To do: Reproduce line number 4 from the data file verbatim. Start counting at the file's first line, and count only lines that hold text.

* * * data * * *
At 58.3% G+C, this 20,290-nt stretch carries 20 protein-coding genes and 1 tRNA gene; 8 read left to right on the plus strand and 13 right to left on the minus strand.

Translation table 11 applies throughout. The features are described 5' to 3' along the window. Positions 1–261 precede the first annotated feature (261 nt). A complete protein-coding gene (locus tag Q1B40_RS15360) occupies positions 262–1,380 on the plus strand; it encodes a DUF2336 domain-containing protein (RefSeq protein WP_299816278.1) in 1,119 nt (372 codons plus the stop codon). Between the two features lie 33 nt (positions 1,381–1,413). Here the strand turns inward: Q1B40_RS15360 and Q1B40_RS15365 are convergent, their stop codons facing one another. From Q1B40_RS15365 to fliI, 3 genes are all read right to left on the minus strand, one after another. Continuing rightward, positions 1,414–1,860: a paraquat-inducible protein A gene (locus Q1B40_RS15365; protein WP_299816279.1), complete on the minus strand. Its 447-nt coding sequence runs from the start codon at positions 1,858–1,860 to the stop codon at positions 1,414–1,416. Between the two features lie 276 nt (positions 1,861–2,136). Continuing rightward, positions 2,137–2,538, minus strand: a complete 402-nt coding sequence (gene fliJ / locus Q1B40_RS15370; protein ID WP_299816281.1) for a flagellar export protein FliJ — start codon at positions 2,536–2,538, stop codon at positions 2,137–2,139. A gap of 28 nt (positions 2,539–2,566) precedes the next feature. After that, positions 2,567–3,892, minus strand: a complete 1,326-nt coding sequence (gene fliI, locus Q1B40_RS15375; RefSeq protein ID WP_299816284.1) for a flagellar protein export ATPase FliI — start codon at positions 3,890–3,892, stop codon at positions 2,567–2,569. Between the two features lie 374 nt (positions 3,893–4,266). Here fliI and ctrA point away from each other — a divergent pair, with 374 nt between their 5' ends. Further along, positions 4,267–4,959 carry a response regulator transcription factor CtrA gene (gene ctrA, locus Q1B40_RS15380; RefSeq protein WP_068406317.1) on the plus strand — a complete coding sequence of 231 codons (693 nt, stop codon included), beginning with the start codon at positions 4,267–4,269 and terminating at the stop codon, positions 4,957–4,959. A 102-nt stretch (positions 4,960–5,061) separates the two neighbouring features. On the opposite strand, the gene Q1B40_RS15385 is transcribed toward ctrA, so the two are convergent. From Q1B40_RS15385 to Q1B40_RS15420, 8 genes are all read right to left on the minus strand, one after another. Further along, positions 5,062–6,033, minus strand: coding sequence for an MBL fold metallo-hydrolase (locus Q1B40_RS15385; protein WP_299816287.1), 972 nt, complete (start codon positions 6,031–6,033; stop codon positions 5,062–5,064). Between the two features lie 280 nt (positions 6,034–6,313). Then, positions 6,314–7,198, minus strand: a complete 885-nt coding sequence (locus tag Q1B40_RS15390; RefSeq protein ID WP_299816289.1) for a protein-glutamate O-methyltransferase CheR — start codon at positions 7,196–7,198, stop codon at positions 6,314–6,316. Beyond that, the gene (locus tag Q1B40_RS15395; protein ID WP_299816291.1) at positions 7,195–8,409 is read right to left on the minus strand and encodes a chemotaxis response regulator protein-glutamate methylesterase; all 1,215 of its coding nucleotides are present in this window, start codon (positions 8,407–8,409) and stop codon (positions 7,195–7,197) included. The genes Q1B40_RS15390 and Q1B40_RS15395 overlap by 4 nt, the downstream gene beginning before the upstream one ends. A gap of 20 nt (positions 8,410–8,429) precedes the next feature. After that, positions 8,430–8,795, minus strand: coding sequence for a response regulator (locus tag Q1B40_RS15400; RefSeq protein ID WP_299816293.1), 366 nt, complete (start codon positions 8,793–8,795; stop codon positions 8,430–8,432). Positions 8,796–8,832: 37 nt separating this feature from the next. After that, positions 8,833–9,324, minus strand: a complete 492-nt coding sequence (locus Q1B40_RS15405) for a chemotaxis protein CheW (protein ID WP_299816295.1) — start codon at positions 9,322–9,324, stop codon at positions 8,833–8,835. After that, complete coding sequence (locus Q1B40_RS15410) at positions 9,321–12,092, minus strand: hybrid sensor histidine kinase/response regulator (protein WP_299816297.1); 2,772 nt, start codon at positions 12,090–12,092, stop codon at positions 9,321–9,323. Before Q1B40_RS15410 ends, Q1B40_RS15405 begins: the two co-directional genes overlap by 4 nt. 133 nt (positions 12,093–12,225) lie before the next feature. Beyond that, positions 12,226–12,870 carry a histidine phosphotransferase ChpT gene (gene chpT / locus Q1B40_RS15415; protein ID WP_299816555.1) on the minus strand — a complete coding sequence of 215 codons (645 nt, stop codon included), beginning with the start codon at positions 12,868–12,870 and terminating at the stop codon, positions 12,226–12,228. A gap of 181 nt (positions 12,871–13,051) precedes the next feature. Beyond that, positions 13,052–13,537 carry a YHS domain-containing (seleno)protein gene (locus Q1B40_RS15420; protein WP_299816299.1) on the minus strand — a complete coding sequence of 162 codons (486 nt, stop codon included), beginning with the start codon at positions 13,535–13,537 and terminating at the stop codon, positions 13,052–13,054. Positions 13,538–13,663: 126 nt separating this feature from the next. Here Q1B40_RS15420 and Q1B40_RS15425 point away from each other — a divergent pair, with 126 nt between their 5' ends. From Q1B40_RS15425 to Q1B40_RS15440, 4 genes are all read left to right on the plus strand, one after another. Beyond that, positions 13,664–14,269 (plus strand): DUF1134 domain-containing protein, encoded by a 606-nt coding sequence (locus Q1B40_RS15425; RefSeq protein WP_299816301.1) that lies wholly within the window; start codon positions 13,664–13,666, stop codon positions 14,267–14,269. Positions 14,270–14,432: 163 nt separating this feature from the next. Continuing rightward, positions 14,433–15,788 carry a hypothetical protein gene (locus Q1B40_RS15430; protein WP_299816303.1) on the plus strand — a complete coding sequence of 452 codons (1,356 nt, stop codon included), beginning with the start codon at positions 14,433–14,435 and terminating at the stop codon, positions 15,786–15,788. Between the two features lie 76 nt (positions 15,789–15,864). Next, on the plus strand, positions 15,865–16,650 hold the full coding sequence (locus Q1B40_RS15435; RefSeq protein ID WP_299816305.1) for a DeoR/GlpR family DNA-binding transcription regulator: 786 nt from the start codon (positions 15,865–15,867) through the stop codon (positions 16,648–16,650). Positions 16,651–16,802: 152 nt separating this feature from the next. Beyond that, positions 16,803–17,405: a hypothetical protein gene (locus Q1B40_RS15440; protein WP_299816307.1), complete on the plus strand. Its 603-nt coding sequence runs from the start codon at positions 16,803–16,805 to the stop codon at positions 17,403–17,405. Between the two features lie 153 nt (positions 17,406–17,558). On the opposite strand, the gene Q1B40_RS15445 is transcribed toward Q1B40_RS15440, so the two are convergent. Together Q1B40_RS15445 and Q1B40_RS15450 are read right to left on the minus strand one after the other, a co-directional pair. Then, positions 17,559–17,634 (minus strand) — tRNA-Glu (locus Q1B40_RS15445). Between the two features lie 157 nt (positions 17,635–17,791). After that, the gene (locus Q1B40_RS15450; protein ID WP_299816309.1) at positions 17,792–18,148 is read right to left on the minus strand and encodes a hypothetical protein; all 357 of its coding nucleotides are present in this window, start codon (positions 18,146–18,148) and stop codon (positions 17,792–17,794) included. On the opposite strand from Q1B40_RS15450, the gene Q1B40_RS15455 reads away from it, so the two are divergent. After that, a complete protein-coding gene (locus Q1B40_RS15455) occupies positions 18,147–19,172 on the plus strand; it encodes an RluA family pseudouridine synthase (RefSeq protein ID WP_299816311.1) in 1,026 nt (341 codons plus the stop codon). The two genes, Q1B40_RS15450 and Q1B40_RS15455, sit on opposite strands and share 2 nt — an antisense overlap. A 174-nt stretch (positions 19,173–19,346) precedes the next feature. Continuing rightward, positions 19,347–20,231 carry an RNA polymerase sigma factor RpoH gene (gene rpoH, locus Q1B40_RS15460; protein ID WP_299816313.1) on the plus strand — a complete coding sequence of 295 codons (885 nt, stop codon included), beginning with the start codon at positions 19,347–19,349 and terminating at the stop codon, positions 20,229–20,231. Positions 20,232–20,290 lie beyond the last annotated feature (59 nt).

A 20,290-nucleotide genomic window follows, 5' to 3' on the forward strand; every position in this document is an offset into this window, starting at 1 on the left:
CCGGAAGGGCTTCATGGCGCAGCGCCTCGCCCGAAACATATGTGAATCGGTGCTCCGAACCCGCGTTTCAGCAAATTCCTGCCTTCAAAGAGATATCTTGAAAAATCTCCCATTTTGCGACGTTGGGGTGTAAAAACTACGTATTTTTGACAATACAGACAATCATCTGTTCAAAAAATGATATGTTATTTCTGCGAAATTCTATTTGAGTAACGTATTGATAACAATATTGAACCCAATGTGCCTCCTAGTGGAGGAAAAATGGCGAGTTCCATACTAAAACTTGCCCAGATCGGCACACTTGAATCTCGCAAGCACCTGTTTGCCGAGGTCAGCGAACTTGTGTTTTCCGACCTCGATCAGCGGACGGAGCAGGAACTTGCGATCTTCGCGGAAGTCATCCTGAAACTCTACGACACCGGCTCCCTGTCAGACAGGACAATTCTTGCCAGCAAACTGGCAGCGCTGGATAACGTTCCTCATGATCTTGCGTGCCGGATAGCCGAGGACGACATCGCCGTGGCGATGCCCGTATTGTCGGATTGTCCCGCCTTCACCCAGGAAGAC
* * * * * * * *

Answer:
CCGGAAGGGCTTCATGGCGCAGCGCCTCGCCCGAAACATATGTGAATCGGTGCTCCGAACCCGCGTTTCAGCAAATTCCTGCCTTCAAAGAGATATCTTGAAAAATCTCCCATTTTGCGACGTTGGGGTGTAAAAACTACGTATTTTTGACAATACAGACAATCATCTGTTCAAAAAATGATATGTTATTTCTGCGAAATTCTATTTGAGTAACGTATTGATAACAATATTGAACCCAATGTGCCTCCTAGTGGAGGAAAAATGGCGAGTTCCATACTAAAACTTGCCCAGATCGGCACACTTGAATCTCGCAAGCACCTGTTTGCCGAGGTCAGCGAACTTGTGTTTTCCGACCTCGATCAGCGGACGGAGCAGGAACTTGCGATCTTCGCGGAAGTCATCCTGAAACTCTACGACACCGGCTCCCTGTCAGACAGGACAATTCTTGCCAGCAAACTGGCAGCGCTGGATAACGTTCCTCATGATCTTGCGTGCCGGATAGCCGAGGACGACATCGCCGTGGCGATGCCCGTATTGTCGGATTGTCCCGCCTTCACCCAGGAAGAC